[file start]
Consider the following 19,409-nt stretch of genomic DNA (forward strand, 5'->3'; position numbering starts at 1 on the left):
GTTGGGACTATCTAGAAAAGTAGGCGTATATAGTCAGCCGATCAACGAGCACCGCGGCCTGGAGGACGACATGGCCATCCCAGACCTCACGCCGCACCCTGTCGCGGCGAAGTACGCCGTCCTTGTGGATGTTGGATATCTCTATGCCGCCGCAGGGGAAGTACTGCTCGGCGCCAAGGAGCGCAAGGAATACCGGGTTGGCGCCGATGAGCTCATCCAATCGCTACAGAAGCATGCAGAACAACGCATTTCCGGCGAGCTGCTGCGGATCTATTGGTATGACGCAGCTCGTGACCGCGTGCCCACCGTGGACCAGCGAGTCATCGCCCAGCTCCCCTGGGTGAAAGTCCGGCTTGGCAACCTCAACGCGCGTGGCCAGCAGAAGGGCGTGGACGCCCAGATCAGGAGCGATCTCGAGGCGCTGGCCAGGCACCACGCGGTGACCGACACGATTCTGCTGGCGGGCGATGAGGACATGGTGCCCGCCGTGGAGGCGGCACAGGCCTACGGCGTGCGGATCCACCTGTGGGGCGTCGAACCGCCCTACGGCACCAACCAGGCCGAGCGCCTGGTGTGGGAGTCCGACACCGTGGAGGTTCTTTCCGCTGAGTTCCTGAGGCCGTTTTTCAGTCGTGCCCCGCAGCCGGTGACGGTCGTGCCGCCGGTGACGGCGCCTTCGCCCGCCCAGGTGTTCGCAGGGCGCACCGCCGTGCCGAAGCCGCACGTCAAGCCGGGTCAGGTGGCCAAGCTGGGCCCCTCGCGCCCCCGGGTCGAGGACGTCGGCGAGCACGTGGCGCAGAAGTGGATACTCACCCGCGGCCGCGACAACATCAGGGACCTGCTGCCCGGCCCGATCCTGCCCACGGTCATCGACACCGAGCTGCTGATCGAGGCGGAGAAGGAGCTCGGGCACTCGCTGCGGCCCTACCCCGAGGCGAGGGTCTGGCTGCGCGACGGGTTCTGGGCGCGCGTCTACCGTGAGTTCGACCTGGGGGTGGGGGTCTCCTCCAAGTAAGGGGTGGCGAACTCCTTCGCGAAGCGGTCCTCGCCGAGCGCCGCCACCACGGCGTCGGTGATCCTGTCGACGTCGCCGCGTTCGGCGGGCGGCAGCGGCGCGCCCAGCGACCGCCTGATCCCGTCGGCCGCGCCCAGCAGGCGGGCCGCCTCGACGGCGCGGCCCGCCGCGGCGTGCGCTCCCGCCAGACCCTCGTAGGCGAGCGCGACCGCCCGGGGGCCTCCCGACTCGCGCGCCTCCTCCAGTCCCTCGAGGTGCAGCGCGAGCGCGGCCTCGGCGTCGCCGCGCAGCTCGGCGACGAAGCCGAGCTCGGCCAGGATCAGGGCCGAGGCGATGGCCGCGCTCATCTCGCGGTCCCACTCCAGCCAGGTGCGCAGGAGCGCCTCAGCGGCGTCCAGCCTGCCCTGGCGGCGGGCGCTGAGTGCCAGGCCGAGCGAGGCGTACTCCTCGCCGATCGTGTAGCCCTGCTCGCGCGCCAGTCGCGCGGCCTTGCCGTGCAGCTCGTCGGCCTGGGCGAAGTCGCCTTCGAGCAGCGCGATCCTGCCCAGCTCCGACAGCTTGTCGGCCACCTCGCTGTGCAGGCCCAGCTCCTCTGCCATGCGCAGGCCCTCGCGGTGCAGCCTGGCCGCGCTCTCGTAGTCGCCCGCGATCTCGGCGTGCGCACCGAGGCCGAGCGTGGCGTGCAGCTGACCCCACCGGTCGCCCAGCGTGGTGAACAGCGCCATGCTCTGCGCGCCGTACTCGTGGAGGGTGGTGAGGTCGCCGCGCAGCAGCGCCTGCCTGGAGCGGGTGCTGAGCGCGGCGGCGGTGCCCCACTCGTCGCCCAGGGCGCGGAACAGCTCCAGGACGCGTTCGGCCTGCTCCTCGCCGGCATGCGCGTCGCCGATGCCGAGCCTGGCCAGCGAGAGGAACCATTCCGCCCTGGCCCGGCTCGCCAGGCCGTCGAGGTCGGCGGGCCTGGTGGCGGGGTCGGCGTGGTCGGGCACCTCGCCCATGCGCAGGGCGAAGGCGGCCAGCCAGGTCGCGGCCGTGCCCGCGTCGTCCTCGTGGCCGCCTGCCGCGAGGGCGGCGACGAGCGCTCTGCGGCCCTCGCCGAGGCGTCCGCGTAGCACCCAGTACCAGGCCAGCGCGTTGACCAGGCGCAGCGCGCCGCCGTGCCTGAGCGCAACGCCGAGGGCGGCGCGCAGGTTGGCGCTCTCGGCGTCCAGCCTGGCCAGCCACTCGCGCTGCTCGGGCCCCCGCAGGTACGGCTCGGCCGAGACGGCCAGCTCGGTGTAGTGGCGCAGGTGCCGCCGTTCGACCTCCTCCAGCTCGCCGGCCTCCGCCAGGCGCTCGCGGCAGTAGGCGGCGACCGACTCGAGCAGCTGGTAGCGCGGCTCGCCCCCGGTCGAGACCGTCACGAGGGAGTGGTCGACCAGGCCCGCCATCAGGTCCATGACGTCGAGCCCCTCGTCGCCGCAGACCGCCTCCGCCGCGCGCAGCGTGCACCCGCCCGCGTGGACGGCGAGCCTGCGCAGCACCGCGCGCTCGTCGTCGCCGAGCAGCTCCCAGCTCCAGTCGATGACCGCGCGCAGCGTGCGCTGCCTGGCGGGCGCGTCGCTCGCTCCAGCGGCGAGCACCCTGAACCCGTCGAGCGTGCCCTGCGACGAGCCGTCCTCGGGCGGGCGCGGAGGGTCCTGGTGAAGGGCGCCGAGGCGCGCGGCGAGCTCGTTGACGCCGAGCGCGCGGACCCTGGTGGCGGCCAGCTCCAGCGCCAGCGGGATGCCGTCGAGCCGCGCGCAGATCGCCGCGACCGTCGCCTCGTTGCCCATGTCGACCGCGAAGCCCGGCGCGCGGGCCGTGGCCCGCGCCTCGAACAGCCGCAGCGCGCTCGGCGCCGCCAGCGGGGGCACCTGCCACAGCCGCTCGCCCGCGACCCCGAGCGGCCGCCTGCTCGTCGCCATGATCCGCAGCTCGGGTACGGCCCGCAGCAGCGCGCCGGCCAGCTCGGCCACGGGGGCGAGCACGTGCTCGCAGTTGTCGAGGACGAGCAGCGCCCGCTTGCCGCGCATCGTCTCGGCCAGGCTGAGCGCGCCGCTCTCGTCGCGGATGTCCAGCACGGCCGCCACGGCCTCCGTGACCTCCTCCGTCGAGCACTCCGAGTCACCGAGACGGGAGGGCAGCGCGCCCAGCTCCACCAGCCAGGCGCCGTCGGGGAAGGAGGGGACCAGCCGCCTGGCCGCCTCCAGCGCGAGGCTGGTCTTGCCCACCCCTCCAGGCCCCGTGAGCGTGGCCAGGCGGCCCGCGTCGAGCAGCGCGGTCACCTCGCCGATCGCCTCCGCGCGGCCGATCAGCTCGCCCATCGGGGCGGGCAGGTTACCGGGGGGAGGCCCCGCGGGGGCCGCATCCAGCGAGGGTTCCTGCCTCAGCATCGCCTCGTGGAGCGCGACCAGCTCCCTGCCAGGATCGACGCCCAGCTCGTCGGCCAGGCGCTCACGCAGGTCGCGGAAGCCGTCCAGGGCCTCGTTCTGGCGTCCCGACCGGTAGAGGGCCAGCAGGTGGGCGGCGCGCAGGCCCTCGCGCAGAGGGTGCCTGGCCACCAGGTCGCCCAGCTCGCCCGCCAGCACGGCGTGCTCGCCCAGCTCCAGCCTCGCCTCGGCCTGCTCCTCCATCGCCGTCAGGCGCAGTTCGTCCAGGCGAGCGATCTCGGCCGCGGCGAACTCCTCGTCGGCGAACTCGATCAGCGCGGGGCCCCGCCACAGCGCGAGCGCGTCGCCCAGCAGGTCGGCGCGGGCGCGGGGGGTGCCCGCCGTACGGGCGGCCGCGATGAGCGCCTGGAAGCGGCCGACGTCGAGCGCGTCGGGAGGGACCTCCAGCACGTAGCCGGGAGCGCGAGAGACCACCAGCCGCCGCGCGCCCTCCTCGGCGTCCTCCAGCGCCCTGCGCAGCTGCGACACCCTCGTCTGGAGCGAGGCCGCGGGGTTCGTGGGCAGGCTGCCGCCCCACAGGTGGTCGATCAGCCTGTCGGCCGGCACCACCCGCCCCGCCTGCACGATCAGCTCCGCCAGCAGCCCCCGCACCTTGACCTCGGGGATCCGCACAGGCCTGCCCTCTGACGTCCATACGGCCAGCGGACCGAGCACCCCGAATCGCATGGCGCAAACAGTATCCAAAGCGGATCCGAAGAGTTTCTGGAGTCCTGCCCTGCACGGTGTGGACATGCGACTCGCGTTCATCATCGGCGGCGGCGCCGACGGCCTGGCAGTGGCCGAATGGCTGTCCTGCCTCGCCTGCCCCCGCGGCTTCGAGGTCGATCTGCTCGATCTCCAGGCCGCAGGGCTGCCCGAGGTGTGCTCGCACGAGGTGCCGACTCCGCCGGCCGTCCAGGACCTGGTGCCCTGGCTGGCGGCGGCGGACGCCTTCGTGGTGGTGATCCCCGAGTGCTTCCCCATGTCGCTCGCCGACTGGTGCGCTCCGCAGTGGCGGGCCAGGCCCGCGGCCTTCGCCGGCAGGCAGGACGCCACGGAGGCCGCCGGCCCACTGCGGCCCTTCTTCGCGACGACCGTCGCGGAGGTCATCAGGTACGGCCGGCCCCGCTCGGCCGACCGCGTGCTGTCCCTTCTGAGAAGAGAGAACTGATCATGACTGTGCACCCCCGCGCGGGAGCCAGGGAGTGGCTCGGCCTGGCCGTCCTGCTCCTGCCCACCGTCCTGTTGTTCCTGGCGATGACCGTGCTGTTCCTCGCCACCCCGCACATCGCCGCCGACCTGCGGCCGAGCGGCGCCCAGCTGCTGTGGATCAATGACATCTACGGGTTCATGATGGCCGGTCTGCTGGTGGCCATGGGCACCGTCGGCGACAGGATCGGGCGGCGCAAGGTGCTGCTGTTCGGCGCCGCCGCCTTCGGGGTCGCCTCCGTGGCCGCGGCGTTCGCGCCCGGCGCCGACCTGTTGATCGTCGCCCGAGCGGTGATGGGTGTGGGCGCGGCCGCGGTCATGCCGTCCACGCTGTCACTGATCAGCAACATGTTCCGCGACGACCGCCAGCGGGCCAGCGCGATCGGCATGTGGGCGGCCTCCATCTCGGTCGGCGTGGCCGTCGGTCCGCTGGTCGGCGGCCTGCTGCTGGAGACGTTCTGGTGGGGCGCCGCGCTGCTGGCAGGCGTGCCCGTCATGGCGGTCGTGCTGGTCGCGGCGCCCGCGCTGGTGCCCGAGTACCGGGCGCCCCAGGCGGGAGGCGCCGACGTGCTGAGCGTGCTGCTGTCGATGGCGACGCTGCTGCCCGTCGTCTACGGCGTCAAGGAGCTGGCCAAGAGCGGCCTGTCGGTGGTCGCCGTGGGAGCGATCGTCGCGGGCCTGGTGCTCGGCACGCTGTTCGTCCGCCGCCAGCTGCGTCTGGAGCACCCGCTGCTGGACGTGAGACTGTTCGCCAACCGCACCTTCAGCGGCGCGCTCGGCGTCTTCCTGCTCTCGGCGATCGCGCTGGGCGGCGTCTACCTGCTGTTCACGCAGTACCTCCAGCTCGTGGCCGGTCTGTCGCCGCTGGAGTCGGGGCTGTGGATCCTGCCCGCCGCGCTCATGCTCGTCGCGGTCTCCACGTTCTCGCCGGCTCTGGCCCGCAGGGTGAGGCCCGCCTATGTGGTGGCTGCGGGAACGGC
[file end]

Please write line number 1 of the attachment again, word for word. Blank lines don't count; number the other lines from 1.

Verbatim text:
Consider the following 19,409-nt stretch of genomic DNA (forward strand, 5'->3'; position numbering starts at 1 on the left):